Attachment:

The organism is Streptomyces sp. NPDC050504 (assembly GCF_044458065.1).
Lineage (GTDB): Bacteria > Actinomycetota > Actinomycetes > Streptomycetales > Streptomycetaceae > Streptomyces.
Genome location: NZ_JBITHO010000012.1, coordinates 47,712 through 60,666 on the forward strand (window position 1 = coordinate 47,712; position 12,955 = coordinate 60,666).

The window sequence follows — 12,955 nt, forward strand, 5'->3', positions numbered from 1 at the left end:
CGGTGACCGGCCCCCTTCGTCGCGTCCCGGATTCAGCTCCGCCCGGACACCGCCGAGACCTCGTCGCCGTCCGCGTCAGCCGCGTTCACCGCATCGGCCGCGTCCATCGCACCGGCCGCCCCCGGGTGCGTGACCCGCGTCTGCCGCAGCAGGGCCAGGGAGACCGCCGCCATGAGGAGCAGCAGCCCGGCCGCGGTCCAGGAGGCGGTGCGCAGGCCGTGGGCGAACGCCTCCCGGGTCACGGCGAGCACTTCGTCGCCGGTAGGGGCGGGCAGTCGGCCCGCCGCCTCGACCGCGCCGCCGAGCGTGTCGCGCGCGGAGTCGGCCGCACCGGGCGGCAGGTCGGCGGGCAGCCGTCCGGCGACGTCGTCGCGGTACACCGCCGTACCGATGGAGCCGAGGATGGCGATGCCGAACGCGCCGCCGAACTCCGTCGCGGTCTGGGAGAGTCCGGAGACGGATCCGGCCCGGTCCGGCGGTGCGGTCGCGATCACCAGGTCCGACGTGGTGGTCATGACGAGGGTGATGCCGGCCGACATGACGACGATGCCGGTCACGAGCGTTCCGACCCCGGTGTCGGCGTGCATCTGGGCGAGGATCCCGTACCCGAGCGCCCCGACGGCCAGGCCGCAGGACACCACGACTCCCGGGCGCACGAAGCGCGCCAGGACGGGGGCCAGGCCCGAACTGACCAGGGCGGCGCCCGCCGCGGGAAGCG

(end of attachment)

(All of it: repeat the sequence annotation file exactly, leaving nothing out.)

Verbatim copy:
The organism is Streptomyces sp. NPDC050504 (assembly GCF_044458065.1).
Lineage (GTDB): Bacteria > Actinomycetota > Actinomycetes > Streptomycetales > Streptomycetaceae > Streptomyces.
Genome location: NZ_JBITHO010000012.1, coordinates 47,712 through 60,666 on the forward strand (window position 1 = coordinate 47,712; position 12,955 = coordinate 60,666).

The window sequence follows — 12,955 nt, forward strand, 5'->3', positions numbered from 1 at the left end:
CGGTGACCGGCCCCCTTCGTCGCGTCCCGGATTCAGCTCCGCCCGGACACCGCCGAGACCTCGTCGCCGTCCGCGTCAGCCGCGTTCACCGCATCGGCCGCGTCCATCGCACCGGCCGCCCCCGGGTGCGTGACCCGCGTCTGCCGCAGCAGGGCCAGGGAGACCGCCGCCATGAGGAGCAGCAGCCCGGCCGCGGTCCAGGAGGCGGTGCGCAGGCCGTGGGCGAACGCCTCCCGGGTCACGGCGAGCACTTCGTCGCCGGTAGGGGCGGGCAGTCGGCCCGCCGCCTCGACCGCGCCGCCGAGCGTGTCGCGCGCGGAGTCGGCCGCACCGGGCGGCAGGTCGGCGGGCAGCCGTCCGGCGACGTCGTCGCGGTACACCGCCGTACCGATGGAGCCGAGGATGGCGATGCCGAACGCGCCGCCGAACTCCGTCGCGGTCTGGGAGAGTCCGGAGACGGATCCGGCCCGGTCCGGCGGTGCGGTCGCGATCACCAGGTCCGACGTGGTGGTCATGACGAGGGTGATGCCGGCCGACATGACGACGATGCCGGTCACGAGCGTTCCGACCCCGGTGTCGGCGTGCATCTGGGCGAGGATCCCGTACCCGAGCGCCCCGACGGCCAGGCCGCAGGACACCACGACTCCCGGGCGCACGAAGCGCGCCAGGACGGGGGCCAGGCCCGAACTGACCAGGGCGGCGCCCGCCGCGGGAAGCG